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Progressives call push to change Constitution "risky," Judge rules Donald Trump defrauded banks, insurers while building real estate empire; new report compares ways NY can get cleaner air, help disadvantaged communities.

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House Speaker McCarthy aims to pin a shutdown on White House border policies, President Biden joins a Detroit auto workers picket line and the Supreme Court again tells Alabama to redraw Congressional districts for Black voters.

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An Indigenous project in South Dakota seeks to protect tribal data sovereignty, advocates in North Carolina are pushing back against attacks on public schools, and Arkansas wants the hungriest to have access to more fruits and veggies.

55 Years Later, Fair Housing Act Could Go Further

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Monday, April 3, 2023   

April is national fair housing month and this marks 55 years since the federal Fair Housing Act was signed into law.

The Act gives people an avenue to address discrimination that prevents them from securing housing.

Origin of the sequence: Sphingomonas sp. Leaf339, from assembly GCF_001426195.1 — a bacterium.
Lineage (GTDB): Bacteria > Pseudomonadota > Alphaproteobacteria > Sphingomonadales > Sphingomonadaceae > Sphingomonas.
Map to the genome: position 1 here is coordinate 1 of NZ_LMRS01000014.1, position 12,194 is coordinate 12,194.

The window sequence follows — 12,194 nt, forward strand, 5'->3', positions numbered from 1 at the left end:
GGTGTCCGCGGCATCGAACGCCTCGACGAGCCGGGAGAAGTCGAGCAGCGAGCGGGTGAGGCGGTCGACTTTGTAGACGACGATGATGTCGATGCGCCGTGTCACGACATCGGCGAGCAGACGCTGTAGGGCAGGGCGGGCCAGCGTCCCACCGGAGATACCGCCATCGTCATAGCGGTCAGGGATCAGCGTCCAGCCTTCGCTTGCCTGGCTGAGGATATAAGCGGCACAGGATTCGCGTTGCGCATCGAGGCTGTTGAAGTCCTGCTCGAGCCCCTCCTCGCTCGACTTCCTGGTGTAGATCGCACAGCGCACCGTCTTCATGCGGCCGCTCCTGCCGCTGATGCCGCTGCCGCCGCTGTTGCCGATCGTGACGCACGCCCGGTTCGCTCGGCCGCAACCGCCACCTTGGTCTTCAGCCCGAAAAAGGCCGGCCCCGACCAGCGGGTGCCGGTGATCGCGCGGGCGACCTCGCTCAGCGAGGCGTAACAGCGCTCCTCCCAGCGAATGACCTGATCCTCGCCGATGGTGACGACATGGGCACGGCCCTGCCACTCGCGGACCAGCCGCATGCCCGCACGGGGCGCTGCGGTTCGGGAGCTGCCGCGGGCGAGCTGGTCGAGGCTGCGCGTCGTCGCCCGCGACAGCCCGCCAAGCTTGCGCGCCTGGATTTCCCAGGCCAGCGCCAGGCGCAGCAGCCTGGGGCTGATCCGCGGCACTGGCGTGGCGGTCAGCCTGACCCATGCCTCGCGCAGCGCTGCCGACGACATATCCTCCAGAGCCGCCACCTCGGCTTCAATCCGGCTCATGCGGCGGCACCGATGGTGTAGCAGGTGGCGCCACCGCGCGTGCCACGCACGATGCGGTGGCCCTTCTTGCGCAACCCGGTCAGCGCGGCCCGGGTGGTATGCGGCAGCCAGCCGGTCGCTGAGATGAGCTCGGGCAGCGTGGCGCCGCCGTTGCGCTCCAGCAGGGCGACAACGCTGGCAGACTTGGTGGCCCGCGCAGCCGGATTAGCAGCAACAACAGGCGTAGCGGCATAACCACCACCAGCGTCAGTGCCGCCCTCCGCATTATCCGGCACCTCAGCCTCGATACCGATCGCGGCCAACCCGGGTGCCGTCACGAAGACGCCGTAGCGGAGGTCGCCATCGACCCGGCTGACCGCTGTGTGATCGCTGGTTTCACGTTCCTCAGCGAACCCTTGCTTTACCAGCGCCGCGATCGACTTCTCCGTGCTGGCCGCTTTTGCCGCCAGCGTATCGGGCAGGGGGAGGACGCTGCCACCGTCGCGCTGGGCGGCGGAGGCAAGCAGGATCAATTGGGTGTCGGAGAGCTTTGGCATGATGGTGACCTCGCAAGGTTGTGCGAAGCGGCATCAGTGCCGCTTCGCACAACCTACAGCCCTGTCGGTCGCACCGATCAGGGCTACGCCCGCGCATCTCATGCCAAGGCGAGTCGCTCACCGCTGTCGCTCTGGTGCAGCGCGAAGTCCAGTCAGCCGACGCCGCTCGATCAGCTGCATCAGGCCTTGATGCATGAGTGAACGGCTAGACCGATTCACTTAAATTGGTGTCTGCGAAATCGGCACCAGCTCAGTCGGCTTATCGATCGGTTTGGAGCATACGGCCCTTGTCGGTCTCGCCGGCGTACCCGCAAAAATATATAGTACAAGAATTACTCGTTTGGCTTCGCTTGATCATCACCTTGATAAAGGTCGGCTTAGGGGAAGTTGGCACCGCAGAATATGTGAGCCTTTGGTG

Pam Bean, executive director of Montana Fair Housing, said the law could go further and protect people regardless of where they get their income.

"For instance, folks that might be lower income but their sources of support," said Bean, "such as having food stamps - might be able to be blended in as income and allowing them, then, to qualify for the housing product they're looking at."

Montana has passed its own housing anti-discrimination rules with the Montana Human Rights Act. Bean said her organization has events planned throughout April to celebrate fair housing month.

Montana lawmakers have passed bills this session that target members of the LGBTQ community, including legislation that bans gender affirming care for youth.

Bean said it's disappointing.

"It's very hard for me to wake up every day, sometimes," said Bean, "and think that a state that I love this much and a country I love is putting so much effort into minimizing the rights of people."

Another measure making its way through the Capitol would define sex in a way that prohibits people from bringing claims of sexual orientation or gender identity discrimination in areas such employment and housing.

But Bean noted that it's still illegal to discriminate against people based on sexual orientation or gender identity when it comes to housing.

"Even though victims of discrimination that are LGBTQ+ may not have state protections," said Bean, "they still have federal protections and complaints could still be filed at that level."



Disclosure: Montana Fair Housing contributes to our fund for reporting on Budget Policy & Priorities, Disabilities, Housing/Homelessness, Social Justice. If you would like to help support news in the public interest, click here.


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